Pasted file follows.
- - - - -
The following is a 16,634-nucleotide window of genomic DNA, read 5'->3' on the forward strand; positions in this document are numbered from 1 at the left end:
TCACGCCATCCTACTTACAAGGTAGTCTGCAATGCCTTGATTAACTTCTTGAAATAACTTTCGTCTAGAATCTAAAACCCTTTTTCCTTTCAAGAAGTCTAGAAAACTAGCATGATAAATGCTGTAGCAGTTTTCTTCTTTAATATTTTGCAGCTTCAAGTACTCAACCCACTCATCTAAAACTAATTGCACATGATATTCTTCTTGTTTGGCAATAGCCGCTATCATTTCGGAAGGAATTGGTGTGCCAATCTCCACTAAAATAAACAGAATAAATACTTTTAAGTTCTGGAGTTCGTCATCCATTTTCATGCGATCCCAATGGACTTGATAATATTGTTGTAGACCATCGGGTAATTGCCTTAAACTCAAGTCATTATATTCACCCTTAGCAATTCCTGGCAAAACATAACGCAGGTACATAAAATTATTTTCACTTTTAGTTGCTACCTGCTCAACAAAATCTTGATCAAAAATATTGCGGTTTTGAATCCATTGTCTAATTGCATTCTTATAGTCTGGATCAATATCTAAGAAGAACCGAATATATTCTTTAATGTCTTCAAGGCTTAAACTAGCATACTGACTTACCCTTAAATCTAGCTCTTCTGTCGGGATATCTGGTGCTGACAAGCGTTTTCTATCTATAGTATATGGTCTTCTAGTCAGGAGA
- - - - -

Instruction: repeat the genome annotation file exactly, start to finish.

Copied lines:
The following is a 16,634-nucleotide window of genomic DNA, read 5'->3' on the forward strand; positions in this document are numbered from 1 at the left end:
TCACGCCATCCTACTTACAAGGTAGTCTGCAATGCCTTGATTAACTTCTTGAAATAACTTTCGTCTAGAATCTAAAACCCTTTTTCCTTTCAAGAAGTCTAGAAAACTAGCATGATAAATGCTGTAGCAGTTTTCTTCTTTAATATTTTGCAGCTTCAAGTACTCAACCCACTCATCTAAAACTAATTGCACATGATATTCTTCTTGTTTGGCAATAGCCGCTATCATTTCGGAAGGAATTGGTGTGCCAATCTCCACTAAAATAAACAGAATAAATACTTTTAAGTTCTGGAGTTCGTCATCCATTTTCATGCGATCCCAATGGACTTGATAATATTGTTGTAGACCATCGGGTAATTGCCTTAAACTCAAGTCATTATATTCACCCTTAGCAATTCCTGGCAAAACATAACGCAGGTACATAAAATTATTTTCACTTTTAGTTGCTACCTGCTCAACAAAATCTTGATCAAAAATATTGCGGTTTTGAATCCATTGTCTAATTGCATTCTTATAGTCTGGATCAATATCTAAGAAGAACCGAATATATTCTTTAATGTCTTCAAGGCTTAAACTAGCATACTGACTTACCCTTAAATCTAGCTCTTCTGTCGGGATATCTGGTGCTGACAAGCGTTTTCTATCTATAGTATATGGTCTTCTAGTCAGGAGA